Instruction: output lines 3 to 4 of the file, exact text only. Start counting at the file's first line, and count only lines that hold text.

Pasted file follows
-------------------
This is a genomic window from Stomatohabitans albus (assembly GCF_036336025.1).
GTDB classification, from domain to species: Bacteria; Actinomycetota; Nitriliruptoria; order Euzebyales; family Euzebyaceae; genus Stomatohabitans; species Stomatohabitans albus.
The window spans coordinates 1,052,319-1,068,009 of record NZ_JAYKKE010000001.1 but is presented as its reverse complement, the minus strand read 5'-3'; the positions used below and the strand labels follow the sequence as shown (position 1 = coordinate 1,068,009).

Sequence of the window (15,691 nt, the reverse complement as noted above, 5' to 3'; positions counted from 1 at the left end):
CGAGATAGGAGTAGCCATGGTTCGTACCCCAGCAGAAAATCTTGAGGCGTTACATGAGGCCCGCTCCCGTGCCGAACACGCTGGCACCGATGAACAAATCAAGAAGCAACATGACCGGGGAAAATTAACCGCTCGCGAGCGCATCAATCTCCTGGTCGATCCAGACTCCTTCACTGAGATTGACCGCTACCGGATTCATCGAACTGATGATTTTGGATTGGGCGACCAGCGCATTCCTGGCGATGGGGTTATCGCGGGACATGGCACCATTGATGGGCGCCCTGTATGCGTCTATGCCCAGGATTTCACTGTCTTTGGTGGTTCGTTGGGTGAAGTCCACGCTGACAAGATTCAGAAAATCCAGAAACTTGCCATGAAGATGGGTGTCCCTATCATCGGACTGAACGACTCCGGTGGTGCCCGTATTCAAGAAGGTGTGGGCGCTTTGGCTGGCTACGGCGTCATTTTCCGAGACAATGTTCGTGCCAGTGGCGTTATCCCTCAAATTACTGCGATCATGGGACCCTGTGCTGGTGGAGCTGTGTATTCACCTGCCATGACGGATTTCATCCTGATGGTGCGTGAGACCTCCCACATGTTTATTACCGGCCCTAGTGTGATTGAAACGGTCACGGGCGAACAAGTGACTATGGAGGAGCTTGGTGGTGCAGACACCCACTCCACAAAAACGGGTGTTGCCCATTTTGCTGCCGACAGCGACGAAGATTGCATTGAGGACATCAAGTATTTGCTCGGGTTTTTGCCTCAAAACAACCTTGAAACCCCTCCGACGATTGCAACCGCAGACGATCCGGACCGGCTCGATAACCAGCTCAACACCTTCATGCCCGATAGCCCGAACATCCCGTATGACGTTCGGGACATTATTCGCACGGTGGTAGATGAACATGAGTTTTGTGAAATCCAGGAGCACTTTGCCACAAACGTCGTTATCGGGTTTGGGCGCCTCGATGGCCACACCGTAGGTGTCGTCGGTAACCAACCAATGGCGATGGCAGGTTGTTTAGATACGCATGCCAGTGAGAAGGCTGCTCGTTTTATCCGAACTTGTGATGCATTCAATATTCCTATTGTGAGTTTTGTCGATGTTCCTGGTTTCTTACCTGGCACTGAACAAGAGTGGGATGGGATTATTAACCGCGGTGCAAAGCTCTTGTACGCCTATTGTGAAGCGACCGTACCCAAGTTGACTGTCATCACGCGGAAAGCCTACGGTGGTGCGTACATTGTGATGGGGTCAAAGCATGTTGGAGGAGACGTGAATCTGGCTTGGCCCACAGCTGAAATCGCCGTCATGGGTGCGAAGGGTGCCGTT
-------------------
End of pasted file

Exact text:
The window spans coordinates 1,052,319-1,068,009 of record NZ_JAYKKE010000001.1 but is presented as its reverse complement, the minus strand read 5'-3'; the positions used below and the strand labels follow the sequence as shown (position 1 = coordinate 1,068,009).

Sequence of the window (15,691 nt, the reverse complement as noted above, 5' to 3'; positions counted from 1 at the left end):